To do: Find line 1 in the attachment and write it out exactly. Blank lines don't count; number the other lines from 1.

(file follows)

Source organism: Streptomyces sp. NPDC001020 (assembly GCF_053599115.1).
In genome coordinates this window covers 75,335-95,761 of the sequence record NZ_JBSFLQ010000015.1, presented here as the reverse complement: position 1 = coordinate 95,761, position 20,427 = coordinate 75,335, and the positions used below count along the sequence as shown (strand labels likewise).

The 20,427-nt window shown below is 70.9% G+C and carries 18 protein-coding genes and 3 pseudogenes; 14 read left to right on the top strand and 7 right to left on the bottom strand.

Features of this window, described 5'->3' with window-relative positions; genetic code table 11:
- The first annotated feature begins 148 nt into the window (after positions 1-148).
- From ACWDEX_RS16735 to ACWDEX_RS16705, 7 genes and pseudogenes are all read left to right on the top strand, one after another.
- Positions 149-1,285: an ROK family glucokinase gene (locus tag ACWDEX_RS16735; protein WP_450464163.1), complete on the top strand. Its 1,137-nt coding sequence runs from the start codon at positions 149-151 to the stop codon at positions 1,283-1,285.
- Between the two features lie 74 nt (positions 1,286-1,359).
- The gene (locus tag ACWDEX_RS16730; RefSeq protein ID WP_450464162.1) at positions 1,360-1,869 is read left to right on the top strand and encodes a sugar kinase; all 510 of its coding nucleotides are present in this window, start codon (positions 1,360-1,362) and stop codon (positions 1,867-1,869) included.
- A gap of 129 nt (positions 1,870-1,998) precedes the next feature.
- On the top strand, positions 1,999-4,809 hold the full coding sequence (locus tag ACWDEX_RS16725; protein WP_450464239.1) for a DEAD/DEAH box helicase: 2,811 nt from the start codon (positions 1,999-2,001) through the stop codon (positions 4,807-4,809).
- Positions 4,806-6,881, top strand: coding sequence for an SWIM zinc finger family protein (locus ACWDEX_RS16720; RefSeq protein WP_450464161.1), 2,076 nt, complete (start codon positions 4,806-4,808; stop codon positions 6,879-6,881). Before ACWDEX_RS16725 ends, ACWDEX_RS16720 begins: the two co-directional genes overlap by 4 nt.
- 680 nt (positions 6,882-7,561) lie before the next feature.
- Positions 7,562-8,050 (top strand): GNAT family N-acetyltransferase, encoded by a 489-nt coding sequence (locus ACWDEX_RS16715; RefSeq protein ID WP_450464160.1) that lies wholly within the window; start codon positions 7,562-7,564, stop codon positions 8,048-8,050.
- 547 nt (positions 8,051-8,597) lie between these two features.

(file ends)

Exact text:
Source organism: Streptomyces sp. NPDC001020 (assembly GCF_053599115.1).